My Strategy for “Pick-Apart Posts” and Why My Prospects Love Me For It

Some people think I am annoying.

But that makes me a better blog writer.

I am the person who combs through the fine print, anticipates every worst case scenario and asks what the contingency plan is.

When I was planning my wedding the man I rented my chair covers from finally told me to just relax, no more questions. Yes… but… what if one of the covers spontaneously combusts, do I still need to pay for it?

Fortunately I have found that this quality serves me well for blog writing. I have had success with something I call “Pick-Apart Posts”.

I will take a topic and literally pick it apart. I’ll look at it from every angle, ask every potential question my customer could ask, try to think of every scenario and then find the answers and document them.

For example, back when Dynamics GP licensing changed from business ready to perpetual. Microsoft released many documents about the new plan; but there was not a specific list that compared specific functionality to show what different customers would get with the new plan in specific scenarios. So I did the research and wrote about it. One of our most popular blog posts for a long time was “Dynamics GP 2013 Modules Every CAL Customer Will Receive Free”. This is the information that people want to know but they don’t have the time to research.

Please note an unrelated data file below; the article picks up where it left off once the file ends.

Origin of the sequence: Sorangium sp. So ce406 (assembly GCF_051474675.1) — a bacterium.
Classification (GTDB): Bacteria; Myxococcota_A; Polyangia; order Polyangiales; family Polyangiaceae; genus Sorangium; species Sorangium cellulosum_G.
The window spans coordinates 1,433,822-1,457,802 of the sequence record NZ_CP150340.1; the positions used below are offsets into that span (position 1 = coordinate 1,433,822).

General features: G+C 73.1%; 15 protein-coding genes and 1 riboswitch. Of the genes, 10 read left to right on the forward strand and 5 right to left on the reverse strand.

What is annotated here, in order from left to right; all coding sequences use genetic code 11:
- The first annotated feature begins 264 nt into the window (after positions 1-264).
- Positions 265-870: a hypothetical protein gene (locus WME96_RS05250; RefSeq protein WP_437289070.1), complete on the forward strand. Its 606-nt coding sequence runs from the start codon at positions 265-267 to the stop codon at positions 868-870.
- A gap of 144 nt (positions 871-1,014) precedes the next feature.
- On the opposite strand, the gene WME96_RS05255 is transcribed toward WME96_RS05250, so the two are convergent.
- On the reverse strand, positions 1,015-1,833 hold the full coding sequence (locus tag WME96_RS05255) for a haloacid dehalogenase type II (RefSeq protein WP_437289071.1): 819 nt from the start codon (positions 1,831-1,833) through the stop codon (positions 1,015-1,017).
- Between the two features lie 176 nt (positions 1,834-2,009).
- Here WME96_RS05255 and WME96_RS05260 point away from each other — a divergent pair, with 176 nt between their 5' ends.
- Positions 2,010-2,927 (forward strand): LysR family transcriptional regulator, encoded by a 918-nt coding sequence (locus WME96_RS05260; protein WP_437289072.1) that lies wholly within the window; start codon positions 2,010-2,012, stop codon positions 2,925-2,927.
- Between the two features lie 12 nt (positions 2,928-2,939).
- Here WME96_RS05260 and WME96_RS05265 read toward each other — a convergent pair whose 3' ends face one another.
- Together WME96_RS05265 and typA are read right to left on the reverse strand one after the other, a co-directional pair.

Another post that required a lot of research was one about Limited User licenses. I found that even within my own company it could not be explained clearly to me exactly what a limited user could do. If I want to know the answer, then my prospects will want to know the answer too. So I went through all the documentation, picked it apart, and wrote about it. We still refer people to this post “What are Microsoft Dynamics GP Limited Users? Costs, Roles & Tasks”.

Another example of a pick-apart post is one exposing a problem. For example, this post: “Dynamics GP 2013 Price Discount Saves Money Except When it Doesn’t”  is an example of directing peoples’ attention to the fine print, something they might have missed but that they need to know. I feel that prospects appreciate honesty and early warnings rather than sugar coated messaging.

Pick apart posts take a considerable amount of time to research, but I think it is worth it. If you land on the right topic and answer the right questions, people will notice. Save your prospect's time, and they will love you for it.

And when people realize that you have answered the specific questions they have, thoroughly and clearly, they are more likely to want to work with you. They know that when they have more questions in the future, you will know how to find the answers.

So, go to Partnersource and find the most confusing topic with the most fine print. Grab a fancy cup of coffee and start picking it apart.

By Anya Ciecierski, Collaboration Works Marketing

Follow me on Twitter: @AnyaCWMktg